Che Bello: Centenary Alfas Sold Out Globally

Matthew Guy
by Matthew Guy

It might be easy to poke a bit of fun at cars that use a pot of paint and trim variations to mark a company anniversary but there’s no arguing that, when done right, people tend to line up for the chance to buy one.

Case in point – all 100 units of the limited-edition Giulia and Stelvio Quadrifoglio 100th Anniversary models sold out in every region the models were offered.

In case you missed it last time around, Alfa celebrated its 100th anniversary of the Quadrifoglio performance brand by building a hundred copies each of the Giulia and Stelvio equipped with a limited-edition 100th Anniversary trim. Gear such as unique wheels, carbon fiber mirror caps, and a dark grille were all part of the deal, as was a fettled limited slip diff that deployed some mechanical tricks instead of basically just using traction control wizardry. 

The sold-out Alfa Romeo Giulia Quadrifoglio 100th Anniversary had a price tag of $85,160 while the Stelvio variant was stickered at $92,675. Think they’ll show up around the internet commanding a price premium given their relative rarity? Or are we getting past that dark era in car sales where even seemingly normal machinery had exorbitant markups?

But I digress. Under the hood of these limited-edition cars is the brand’s 2.9L turbocharged V6 engine good for 505 rampant Italian horsepower. Tosh like gold-colored brake calipers, gold-colored cabin stitching, and interior carbon fiber trim pieces with a new 3D(ish) finish are part of this package. The steering wheel is upholstered in leather and Alcantara, trimmed with black stitching and carbon fiber accents.

If you missed out, or simply didn’t want to pay almost six figures for a modern Alfa Romeo, this year’s Stelvio lineup now includes a new Competizione trim, based on the Veloce rung of its trim ladder and powered by the 2.0L turbocharged engine delivering 280 ponies instead of the Quad’s 505-horse twin-turbo monster.

Alfa adds active suspension equipment to the $55,825 Competizione, plus an upgraded stereo system and extra badging. This year’s Stelvio also gets fresh exterior lighting and a new digital instrument panel across the board. The Giulia also gets a Competizione trim, priced at $51,520. We'd take the sedan.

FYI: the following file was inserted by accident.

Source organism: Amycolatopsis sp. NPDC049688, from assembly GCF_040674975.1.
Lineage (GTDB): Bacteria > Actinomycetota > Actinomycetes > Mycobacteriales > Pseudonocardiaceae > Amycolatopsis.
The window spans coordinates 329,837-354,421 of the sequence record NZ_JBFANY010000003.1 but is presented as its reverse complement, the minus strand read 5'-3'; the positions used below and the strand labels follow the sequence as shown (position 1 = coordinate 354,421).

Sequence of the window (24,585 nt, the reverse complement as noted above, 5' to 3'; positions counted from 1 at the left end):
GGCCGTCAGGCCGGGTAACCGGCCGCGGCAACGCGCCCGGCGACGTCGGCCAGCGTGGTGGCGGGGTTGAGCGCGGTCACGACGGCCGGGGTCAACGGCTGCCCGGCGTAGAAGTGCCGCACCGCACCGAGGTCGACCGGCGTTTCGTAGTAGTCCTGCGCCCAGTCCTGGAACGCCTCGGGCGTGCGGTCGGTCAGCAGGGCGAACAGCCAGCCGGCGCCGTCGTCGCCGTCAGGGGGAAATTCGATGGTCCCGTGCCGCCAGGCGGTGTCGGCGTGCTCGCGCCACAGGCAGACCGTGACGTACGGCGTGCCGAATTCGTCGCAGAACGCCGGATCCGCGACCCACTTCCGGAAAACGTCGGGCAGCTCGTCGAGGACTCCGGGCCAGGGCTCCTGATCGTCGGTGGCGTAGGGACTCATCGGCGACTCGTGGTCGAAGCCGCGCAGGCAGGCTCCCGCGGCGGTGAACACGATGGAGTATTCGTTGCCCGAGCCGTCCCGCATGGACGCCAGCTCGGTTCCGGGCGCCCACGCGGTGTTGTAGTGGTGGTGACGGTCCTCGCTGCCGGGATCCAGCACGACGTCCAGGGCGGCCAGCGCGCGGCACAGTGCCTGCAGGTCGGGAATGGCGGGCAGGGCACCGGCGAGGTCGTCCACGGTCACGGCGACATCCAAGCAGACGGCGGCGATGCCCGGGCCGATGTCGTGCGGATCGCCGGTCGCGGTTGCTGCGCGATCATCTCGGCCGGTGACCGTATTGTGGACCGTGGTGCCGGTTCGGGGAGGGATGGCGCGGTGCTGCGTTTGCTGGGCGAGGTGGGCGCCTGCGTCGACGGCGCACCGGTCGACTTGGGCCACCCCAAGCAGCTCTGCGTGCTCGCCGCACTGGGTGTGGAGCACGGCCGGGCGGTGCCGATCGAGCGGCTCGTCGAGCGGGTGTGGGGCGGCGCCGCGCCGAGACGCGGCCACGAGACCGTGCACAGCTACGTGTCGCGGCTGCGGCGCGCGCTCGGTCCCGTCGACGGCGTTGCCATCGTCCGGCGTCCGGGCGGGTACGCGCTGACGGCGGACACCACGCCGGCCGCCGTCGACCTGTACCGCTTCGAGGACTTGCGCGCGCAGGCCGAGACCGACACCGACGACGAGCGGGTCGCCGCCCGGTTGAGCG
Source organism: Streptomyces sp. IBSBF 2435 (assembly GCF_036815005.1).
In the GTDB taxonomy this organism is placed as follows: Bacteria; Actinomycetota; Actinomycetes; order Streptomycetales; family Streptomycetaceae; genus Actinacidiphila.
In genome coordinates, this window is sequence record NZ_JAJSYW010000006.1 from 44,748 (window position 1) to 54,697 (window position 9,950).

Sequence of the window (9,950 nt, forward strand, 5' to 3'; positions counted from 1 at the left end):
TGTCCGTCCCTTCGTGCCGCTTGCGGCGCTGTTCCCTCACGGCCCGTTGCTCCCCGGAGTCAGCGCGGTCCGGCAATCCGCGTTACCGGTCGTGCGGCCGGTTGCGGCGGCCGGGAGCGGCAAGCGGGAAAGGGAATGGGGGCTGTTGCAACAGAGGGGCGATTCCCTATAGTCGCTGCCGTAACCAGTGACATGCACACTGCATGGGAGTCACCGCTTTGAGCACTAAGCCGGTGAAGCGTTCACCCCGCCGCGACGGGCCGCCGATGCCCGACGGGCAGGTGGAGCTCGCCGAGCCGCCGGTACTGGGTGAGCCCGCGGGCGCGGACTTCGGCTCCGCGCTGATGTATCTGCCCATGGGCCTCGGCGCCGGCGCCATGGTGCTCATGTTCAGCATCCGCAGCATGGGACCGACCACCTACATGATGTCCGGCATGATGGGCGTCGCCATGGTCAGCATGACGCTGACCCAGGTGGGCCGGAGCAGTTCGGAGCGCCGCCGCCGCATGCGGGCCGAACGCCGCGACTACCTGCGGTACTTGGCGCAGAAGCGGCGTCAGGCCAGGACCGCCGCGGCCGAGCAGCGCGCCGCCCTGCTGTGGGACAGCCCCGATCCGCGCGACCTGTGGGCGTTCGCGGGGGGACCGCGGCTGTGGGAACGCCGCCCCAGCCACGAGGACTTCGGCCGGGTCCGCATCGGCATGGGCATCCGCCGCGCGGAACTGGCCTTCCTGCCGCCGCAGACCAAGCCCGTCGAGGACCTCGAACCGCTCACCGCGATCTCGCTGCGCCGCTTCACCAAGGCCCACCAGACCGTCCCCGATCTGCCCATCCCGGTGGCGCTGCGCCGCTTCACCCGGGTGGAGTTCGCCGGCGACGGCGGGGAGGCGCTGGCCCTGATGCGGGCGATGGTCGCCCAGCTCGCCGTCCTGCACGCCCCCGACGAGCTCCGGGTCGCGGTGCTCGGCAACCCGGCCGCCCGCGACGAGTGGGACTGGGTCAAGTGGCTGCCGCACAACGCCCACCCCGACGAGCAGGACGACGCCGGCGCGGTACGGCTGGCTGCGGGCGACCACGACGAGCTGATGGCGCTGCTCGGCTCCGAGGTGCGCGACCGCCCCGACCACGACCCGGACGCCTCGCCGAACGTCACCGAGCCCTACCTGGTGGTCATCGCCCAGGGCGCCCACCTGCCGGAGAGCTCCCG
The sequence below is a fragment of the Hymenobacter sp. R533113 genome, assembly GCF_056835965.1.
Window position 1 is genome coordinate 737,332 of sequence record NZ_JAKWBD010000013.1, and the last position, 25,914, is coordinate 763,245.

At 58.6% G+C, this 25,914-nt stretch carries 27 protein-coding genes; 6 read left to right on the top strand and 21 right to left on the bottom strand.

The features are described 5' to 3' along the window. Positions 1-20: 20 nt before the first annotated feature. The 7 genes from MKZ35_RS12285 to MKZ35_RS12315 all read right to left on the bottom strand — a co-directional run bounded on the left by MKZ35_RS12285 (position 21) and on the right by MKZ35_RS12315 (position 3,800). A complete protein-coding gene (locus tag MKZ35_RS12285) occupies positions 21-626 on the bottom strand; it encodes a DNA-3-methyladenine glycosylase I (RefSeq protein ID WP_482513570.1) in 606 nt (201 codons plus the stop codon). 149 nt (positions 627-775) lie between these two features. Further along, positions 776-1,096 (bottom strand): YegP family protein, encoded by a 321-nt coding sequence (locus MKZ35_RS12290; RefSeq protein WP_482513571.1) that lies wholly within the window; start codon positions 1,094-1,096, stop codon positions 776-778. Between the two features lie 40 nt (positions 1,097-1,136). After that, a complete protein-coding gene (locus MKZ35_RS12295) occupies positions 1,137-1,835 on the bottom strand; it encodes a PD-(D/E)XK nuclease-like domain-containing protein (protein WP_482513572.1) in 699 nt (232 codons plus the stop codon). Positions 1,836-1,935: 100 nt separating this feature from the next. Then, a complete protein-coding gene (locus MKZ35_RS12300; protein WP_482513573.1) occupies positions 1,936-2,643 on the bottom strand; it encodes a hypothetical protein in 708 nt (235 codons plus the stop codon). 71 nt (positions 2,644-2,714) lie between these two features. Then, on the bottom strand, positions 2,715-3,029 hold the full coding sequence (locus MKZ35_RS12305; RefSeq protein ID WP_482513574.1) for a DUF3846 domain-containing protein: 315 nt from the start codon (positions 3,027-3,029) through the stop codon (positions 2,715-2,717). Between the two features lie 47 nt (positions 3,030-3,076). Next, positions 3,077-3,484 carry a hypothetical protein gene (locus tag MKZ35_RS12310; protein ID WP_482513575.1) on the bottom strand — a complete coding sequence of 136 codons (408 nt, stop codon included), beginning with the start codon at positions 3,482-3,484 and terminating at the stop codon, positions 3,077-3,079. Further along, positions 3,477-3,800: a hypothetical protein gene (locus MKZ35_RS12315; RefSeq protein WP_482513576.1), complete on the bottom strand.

[Images: Stellantis]

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Matthew Guy
Matthew Guy

Matthew buys, sells, fixes, & races cars. As a human index of auto & auction knowledge, he is fond of making money and offering loud opinions.

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2 of 9 comments
  • ToolGuy ToolGuy on Jun 16, 2023

    "carbon fiber mirror caps"

    This is the highest and best use of modern lightweight stiff materials in an automobile. Use the carbon fiber to overlay the mirror housing. (This demonstrates your mastery of automotive technology.)

  • Akear Akear on Jul 05, 2023

    Nobody cares about Alfas in the US. Stop covering this loser division.

  • SCE to AUX The original Capri was beautiful. The abomination from the 90s was no Capri, and neither is this.It looks good, but too similar to a Polestar. And what's with the whacked price?
  • Rover Sig Absolutely not. Ever.
  • EBFlex No. I buy as little Chinese products as possible.
  • John "...often in a state of complete disarray on the roads" What does that mean? Many examples in poor repair? Talk about awful writing.
  • Varezhka Saving sedans in US or globally? Right now around half of the global sedan sales is in China, just under a quarter in North America, and the remaining quarter distributed around the rest of the world. So for a sedan to stay around they must sell well in both China and North America (BMW, Mercedes, Toyota, Honda) or just extremely well in China (VW/Audi and Nissan). For everyone else, the writing is on the wall. There’s also a niche of subcompact sedans in SE Asia and India but I believe those are being replaced by SUVs too.